Moto G (2013) review

The best budget handset around

Moto G review
Cheap, cheerful and user friendly

Why you can trust TechRadar We spend hours testing every product or service we review, so you can be sure you’re buying the best. Find out more about how we test.

Battery life

Motorola Moto G review

Motorola claims that the 2070mAh non-removable battery inside the Moto G and Moto G 4G will give you all day battery life, and while I found it's unlikely to see out 24 hours, it's just about able to see through the day.

I managed to get a full days use from the Moto G (7am-11pm) and by the time I got into bed the battery meter in the notification bar was red and the handset was in need of an overnight charge.

The Moto G had been used pretty heavily, with a couple of hours of music streaming, web surfing, constantly updating email inboxes, some social media activity and a few hours of pretty intense gaming.

With more reserved usage the Moto G will comfortably make it to bedtime, last overnight and give you a few hours use in the morning (if you're lucky). If you're planning on staying overnight somewhere you'll still need to take your charger with you to be safe.

It's worth keeping an eye on screen brightness, especially when you're watching movies on the Moto G as it can drain the battery somewhat.

The good news is there isn't any real difference in battery life performance between the Moto G and Moto G 4G - and I had a Jawbone Up24 and LG G Watch connected to the latter during most of the review period.

Motorola Moto G review

During the battery test I played a 90 minute Nyan Gareth video on full brightness with all accounts syncing in the background and the 3G enabled Moto G lost 33% of life from a full charge.

That's not a terrible result, but if you're planning a bit of a movie marathon you'll want to make sure you're within reach of a charger.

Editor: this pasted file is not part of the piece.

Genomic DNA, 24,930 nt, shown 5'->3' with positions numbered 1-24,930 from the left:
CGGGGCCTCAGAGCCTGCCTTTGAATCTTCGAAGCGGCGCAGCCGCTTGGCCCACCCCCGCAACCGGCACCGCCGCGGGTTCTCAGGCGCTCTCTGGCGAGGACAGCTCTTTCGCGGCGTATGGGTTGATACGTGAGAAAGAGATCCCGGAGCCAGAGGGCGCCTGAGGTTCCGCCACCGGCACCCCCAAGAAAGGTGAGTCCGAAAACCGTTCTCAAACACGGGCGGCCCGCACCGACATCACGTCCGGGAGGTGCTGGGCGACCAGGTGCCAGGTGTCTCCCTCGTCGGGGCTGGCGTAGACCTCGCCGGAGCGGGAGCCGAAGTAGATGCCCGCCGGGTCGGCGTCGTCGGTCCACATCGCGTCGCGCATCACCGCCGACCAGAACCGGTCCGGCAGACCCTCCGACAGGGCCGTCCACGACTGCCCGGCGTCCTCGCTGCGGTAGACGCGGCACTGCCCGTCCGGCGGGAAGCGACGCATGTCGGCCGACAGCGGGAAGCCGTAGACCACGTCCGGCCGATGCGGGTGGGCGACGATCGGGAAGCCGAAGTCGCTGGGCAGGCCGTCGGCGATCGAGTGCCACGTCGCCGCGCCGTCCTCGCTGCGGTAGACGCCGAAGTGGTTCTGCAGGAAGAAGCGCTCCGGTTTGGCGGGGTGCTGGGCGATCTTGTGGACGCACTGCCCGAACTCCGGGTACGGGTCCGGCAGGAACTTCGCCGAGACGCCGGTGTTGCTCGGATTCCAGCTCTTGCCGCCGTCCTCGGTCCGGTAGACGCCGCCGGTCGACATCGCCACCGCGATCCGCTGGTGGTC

If you find yourself getting close to the limit but are nowhere near a charger you can always enable the battery saver which restricts background data activity in an attempt to eek out more life.


The Moto G comes with all the standard connectivity options you'd expect from a low-end smartphone - Wi-Fi, Bluetooth, GPS and 3G are all on board. Of course if you go for the Moto G 4G you also get LTE connectivity, plus a handy microSD slot.

Pull down the notification bar on the Moto G, tap the icon in the top corner and you'll get a selection of quick settings allowing you to toggle Wi-Fi and Bluetooth quickly.

Motorola Moto G review

For the other options you'll need to head into the settings menu, where you'll also find the wireless hotspot function. This lets you share your phone's data connection with other devices, such as tablets and laptops.

Keep an eye on your data usage though, as this can munch through it in next to no time and you don't want to be lumped with a huge bill.

The standard Moto G doesn't have a microSD slot, so more of an importance is placed on the microUSB port on the base of the device as you'll need to plug the Moto G into a computer to transfer over multiple files.

NFC is missing from both the Moto G 4G and G, but this is less of an issue as the contactless tech is still yet to take off in a big way.

John McCann
Global Managing Editor

John joined TechRadar over a decade ago as Staff Writer for Phones, and over the years has built up a vast knowledge of the tech industry. He's interviewed CEOs from some of the world's biggest tech firms, visited their HQs and has appeared on live TV and radio, including Sky News, BBC News, BBC World News, Al Jazeera, LBC and BBC Radio 4. Originally specializing in phones, tablets and wearables, John is now TechRadar's resident automotive expert, reviewing the latest and greatest EVs and PHEVs on the market. John also looks after the day-to-day running of the site.